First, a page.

Fairy tales for adults (long)

Jeremy Larner jeremy.larner at dunelm.org.uk
Fri Feb 14 01:12:11 PST 2003


Björn Lindberg wrote:
> steveb at creek-and-cowley.com (Steve Bougerolle) writes:
> 
> 
>>If you analyze science from a strict logical perspective it fails
>>dismally.  That assumption about radioactive decay rates is one of many
>>that is particularly easy to criticize.  Thus, it is very possible for a
>>certain sort of (intelligent and educated) person to discount what
>>science tells him.  Try real hard to imagine yourself to be one of those
>>people, Ian.  The insight will be worth it, I think.
> 
> 
> Even if such a person according to your reasoning could discount
> science, it does not mean that it is rational for that person too
> choose an /even less/ credible source of information.
> 
> Science has its faults, but it has a lot more support and evience for
> it than any old book. Thus, a person that is well-educated (knows
> something about science), and intelligent (able to make logical
> decisions), can not choose the Genesis above science and still be
> acting rationally.
> 
> The point as I see it is not that there are a lot of things to doubt
> about science, as you are trying to point out -- the point is that
> compared to science, the Genesis simply (i) don't have any evidence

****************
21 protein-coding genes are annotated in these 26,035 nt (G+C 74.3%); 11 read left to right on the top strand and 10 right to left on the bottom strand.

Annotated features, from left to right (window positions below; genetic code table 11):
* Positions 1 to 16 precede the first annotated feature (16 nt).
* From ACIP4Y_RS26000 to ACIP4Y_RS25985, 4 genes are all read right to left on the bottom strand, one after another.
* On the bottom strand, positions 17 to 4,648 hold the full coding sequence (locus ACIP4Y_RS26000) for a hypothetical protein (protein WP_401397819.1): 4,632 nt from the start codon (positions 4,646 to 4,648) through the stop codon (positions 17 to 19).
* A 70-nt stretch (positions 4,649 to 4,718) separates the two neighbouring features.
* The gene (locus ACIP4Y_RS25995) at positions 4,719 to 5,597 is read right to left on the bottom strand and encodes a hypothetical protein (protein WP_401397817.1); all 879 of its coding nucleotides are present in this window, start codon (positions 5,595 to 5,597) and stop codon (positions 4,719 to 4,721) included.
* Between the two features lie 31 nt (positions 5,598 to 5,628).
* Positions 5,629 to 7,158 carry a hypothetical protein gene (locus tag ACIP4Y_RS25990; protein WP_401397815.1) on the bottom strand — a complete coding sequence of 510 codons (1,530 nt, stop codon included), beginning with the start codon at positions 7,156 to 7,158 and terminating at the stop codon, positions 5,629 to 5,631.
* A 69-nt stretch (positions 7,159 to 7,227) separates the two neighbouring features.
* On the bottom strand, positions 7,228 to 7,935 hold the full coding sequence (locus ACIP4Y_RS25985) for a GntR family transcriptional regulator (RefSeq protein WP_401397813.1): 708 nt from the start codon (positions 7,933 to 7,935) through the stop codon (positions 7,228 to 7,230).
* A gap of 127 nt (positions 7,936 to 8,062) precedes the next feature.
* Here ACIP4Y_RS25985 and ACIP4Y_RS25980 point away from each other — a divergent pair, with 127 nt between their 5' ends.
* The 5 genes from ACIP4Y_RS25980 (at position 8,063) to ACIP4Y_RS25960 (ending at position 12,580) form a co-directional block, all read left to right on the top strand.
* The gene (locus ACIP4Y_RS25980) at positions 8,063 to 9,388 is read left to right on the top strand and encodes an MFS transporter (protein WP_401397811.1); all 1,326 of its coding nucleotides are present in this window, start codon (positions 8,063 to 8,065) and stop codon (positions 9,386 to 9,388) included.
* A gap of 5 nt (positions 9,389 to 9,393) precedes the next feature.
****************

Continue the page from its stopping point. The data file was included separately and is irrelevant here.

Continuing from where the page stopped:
> for it, and (ii) is much more unlikely. Someone believeing in the
> Genesis as a literal account cannot be well-educated, intelligent and
> /acting rationally/ (I'm adding this extra qualifier, since a
> person can still be well-educated and intelligent and make an
> irrational choice of beliefs, eg based on faith), IMO.
> 
> 
> Björn
> 

That really does depend.  Are you allowing well-educated, intelligent 
and 'acting rationally' people to believe in God?  Because if you are 
that seriously skews Genesis vs. theory of origins.  According to the 
theory of origins model, the probability of the universe ending up the 
way it is has been estimated at 1 in 10^229.  Now I'm not a scientist, 
but I do have some understanding of economics.  If you came to me and 
told me you had invented a model which perfectly predicted the movements 
in the stock market over the last twenty years, I'd be very impressed. 
But if you told me it only worked one in every 10^229 times, I'd tell 
you to go back to the drawing board.  If you're allowing God into the 
picture, all of a sudden you have a much better model.  And if you 
believe that the Bible is inspired by God (which I would argue is not 
such a wild leap of faith if God is a given), all of a sudden Genesis is 
looking quite attractive...

Jeremy

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